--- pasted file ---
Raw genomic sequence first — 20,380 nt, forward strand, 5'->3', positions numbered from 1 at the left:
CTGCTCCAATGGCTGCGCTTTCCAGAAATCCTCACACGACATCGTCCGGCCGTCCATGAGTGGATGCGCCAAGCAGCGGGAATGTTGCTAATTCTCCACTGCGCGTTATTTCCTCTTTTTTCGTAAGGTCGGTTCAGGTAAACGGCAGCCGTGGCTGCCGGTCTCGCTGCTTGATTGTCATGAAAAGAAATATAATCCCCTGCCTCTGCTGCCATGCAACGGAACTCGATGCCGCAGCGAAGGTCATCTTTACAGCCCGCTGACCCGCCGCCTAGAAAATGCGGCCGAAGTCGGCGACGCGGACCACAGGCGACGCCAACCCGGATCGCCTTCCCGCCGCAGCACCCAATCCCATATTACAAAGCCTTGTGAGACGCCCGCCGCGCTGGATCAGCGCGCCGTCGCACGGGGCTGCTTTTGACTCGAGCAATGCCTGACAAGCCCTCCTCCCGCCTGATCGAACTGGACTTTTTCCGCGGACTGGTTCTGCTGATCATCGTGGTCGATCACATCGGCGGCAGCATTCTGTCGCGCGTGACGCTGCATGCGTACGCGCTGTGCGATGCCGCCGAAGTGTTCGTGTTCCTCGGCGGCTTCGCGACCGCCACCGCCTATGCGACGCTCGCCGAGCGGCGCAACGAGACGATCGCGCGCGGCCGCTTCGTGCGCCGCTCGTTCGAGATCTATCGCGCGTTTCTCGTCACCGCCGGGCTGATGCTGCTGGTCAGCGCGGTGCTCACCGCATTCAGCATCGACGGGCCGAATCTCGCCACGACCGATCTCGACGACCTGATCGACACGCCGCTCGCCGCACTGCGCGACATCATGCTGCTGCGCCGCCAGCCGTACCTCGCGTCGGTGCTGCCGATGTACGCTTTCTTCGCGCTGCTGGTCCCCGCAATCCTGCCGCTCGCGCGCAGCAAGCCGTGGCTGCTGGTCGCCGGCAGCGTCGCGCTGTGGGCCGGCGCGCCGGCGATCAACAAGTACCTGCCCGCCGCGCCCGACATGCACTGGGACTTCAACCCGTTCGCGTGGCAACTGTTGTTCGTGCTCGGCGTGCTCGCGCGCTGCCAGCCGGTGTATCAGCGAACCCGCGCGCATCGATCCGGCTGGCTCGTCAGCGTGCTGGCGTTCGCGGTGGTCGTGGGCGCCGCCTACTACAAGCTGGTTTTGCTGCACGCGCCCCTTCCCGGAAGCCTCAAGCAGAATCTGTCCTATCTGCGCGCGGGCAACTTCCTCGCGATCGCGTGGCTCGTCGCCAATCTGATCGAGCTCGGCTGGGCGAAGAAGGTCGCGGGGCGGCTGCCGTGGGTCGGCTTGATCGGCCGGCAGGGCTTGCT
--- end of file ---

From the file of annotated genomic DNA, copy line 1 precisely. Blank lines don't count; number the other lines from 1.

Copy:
Raw genomic sequence first — 20,380 nt, forward strand, 5'->3', positions numbered from 1 at the left: